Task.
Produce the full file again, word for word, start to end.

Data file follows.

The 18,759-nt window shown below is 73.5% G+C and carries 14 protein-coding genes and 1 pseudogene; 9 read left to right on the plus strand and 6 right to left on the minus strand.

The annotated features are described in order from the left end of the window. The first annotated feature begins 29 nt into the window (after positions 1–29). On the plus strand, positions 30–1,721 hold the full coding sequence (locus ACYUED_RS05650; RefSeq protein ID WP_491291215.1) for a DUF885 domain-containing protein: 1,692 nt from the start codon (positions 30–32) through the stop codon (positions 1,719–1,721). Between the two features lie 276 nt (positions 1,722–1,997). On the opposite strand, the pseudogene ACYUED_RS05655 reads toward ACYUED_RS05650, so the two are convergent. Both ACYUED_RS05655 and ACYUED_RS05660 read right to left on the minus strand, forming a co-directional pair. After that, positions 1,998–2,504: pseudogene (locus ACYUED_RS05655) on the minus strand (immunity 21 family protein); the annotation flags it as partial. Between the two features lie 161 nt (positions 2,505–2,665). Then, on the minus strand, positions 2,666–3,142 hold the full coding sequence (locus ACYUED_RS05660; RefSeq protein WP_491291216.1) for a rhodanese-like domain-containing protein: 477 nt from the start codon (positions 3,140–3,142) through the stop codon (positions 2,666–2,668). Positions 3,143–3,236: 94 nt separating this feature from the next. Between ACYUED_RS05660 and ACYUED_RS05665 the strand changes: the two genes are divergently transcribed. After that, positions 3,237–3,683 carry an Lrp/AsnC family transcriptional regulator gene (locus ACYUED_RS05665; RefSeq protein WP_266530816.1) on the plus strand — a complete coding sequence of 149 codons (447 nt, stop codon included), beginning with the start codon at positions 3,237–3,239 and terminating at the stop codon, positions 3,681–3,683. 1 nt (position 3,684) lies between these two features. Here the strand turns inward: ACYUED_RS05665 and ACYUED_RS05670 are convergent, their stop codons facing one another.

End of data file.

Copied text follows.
The 18,759-nt window shown below is 73.5% G+C and carries 14 protein-coding genes and 1 pseudogene; 9 read left to right on the plus strand and 6 right to left on the minus strand.

The annotated features are described in order from the left end of the window. The first annotated feature begins 29 nt into the window (after positions 1–29). On the plus strand, positions 30–1,721 hold the full coding sequence (locus ACYUED_RS05650; RefSeq protein ID WP_491291215.1) for a DUF885 domain-containing protein: 1,692 nt from the start codon (positions 30–32) through the stop codon (positions 1,719–1,721). Between the two features lie 276 nt (positions 1,722–1,997). On the opposite strand, the pseudogene ACYUED_RS05655 reads toward ACYUED_RS05650, so the two are convergent. Both ACYUED_RS05655 and ACYUED_RS05660 read right to left on the minus strand, forming a co-directional pair. After that, positions 1,998–2,504: pseudogene (locus ACYUED_RS05655) on the minus strand (immunity 21 family protein); the annotation flags it as partial. Between the two features lie 161 nt (positions 2,505–2,665). Then, on the minus strand, positions 2,666–3,142 hold the full coding sequence (locus ACYUED_RS05660; RefSeq protein WP_491291216.1) for a rhodanese-like domain-containing protein: 477 nt from the start codon (positions 3,140–3,142) through the stop codon (positions 2,666–2,668). Positions 3,143–3,236: 94 nt separating this feature from the next. Between ACYUED_RS05660 and ACYUED_RS05665 the strand changes: the two genes are divergently transcribed. After that, positions 3,237–3,683 carry an Lrp/AsnC family transcriptional regulator gene (locus ACYUED_RS05665; RefSeq protein WP_266530816.1) on the plus strand — a complete coding sequence of 149 codons (447 nt, stop codon included), beginning with the start codon at positions 3,237–3,239 and terminating at the stop codon, positions 3,681–3,683. 1 nt (position 3,684) lies between these two features. Here the strand turns inward: ACYUED_RS05665 and ACYUED_RS05670 are convergent, their stop codons facing one another.